Pacific Powers Build Capability, Warily Eye Neighbor Countries. Ninety percent of the world’s trade flows by sea and the majority of that through narrow, vulnerable straits such as Malacca, Singapore and Taiwan. This has forced the Asia-Pacific region to outspend all other nations, except the US, in procurement of ships and submarines. The dangers are real. Taiwan Adm. Chen Yeong-kang said regional territorial disputes could disrupt sea lines of communication (SLOC) in the region. The comments were made during the 2014 International Sea Lines of Communication Conference sponsored by the Taiwan Navy on Oct. 15. “Any abrupt armed incident or mass military conflict is possible to impact the SLOC and endanger transport safety.” Due to the tight thoroughfares of many of Asia’s straits and low depths of the South China Sea, many regional countries are procuring fast attack craft, corvettes and coast guard cutters, said Stanley Weeks, an adjunct professor at the US Naval War College. He expects navies and coast guards to procure more fixed-wing planes, including UAVs and refurbished P-3 Orion maritime surveillance aircraft. More P-3s will become available as the US begins retiring its fleet and procuring the new P-8 Poseidon. “The biggest spenders are China and India, the two most rapidly developing navies in the world,” said Guy Stitt, president of AMI International Naval Analysts & Advisors. “These two nations are not only expanding their navies, they are now building some of the most complex naval vessels in any navy’s inventory.” These include nuclear ballistic missile submarines and aircraft carriers. http://www.defensenews.com/article/20141026/DEFREG03/310260019/Pacific-Powers-Build-Capability-Warily-Eye-Neighbor-Countries
China, Vietnam say want lasting solution to sea dispute. China and Vietnam agreed on Monday to use an existing border dispute mechanism to find a solution to a territorial dispute in the South China Sea, saying they did not want it to affect relations. The two countries have sought to patch up ties since their long-running row erupted in May, triggered by China's deployment a drilling rig in waters claimed by the communist neighbors, which lead to confrontation at sea between rival vessels and violent anti-Chinese protests in Vietnam. After a meeting between China's top diplomat, State Councilor Yang Jiechi, and Vietnam Foreign Minister Pham Binh Minh in Hanoi, China's foreign ministry said they had agreed to "appropriately handle the maritime problem". The two exchanged smiles and warm handshakes in contrast to Yang's last visit in June, which ended in acrimony with Yang accusing Vietnam of "hyping up" their dispute, which was the worst breakdowns in their relations since a brief border war in 1979. The rapprochement began in late August, a few weeks after Vietnam started courting other countries embroiled in maritime rows with China, including the Philippines and China's biggest investor, Japan, which will provide boats and radar equipment to Vietnam's coastguard. http://www.reuters.com/article/2014/10/27/us-china-vietnam-idUSKBN0IG0Y220141027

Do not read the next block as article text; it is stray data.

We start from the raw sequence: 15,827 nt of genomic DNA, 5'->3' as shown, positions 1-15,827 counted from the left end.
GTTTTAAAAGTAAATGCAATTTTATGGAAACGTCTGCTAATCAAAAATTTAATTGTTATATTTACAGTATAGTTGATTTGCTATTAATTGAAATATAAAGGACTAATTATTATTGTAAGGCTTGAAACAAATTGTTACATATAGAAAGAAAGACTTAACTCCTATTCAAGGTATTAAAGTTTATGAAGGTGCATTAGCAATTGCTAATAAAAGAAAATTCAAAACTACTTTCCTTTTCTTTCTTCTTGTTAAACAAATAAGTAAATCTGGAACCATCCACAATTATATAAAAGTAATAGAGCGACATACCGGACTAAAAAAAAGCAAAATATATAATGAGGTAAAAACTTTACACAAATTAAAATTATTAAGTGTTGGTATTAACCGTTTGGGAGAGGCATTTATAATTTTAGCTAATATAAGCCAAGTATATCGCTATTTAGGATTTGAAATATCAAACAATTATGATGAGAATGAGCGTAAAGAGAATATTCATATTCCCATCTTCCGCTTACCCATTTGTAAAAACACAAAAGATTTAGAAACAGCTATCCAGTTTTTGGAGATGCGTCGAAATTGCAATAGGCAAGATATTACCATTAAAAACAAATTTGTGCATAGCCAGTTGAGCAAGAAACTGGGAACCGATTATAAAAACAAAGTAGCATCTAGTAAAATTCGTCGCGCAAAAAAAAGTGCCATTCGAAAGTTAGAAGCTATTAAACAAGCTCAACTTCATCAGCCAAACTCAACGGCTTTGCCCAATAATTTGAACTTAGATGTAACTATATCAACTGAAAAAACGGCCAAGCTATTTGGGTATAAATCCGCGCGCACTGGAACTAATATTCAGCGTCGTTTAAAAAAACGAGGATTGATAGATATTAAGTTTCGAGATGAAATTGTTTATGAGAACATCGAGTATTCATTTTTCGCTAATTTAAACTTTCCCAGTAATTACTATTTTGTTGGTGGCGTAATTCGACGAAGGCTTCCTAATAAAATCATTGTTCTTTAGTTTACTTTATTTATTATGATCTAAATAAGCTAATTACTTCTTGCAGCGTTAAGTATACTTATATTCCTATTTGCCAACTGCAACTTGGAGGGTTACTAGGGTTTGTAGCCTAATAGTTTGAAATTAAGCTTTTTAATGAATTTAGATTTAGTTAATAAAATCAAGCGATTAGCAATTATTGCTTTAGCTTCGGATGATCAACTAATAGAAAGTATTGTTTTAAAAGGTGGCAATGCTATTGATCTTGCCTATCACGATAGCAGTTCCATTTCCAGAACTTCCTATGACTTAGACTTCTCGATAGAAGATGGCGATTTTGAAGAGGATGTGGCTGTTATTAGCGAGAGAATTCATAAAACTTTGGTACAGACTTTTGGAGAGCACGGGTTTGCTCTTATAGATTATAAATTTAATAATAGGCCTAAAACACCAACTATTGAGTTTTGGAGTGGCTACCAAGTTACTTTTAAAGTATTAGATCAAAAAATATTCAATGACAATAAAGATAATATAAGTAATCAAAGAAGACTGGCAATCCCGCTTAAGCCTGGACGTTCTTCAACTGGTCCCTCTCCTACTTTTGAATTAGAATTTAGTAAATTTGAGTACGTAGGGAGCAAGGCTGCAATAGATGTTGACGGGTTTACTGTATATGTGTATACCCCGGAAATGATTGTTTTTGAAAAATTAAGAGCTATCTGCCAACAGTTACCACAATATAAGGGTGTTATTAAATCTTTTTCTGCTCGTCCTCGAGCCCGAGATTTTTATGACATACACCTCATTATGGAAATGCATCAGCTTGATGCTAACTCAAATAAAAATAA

Taiwan eyes homegrown submarines after 13-year wait on U.S. deal. Taiwan is moving ahead with plans to build its own submarines, with an initial design to be completed by the year-end, after lengthy delays in getting eight vessels under a 2001 U.S. defense deal and as China's navy expands rapidly. While major obstacles remain, such as overcoming significant technical challenges and what would almost certainly be strenuous objections from Beijing, a political consensus has emerged in Taiwan in recent months that it can wait no longer, officials and lawmakers said. China is Taiwan's largest trading partner and economic ties have warmed since China-friendly President Ma Ying-jeou came to power in 2008. But Beijing regards Taiwan as a renegade province and has never renounced the use of force to bring the proudly democratic island under its control. Taiwan has four aging submarines including two that date back to World War Two, although its military is otherwise considered generally modern. China, however, has 70 submarines alone, along with dozens of surface ships and a refurbished aircraft carrier, although that vessel is not yet fully operational. A recent Taiwanese government defense report said China would be capable of a successful invasion by 2020. http://www.reuters.com/article/2014/10/27/us-taiwan-submarines-idUSKBN0IF0YD20141027
Posted by The Congressional China Caucus | October 14, 2014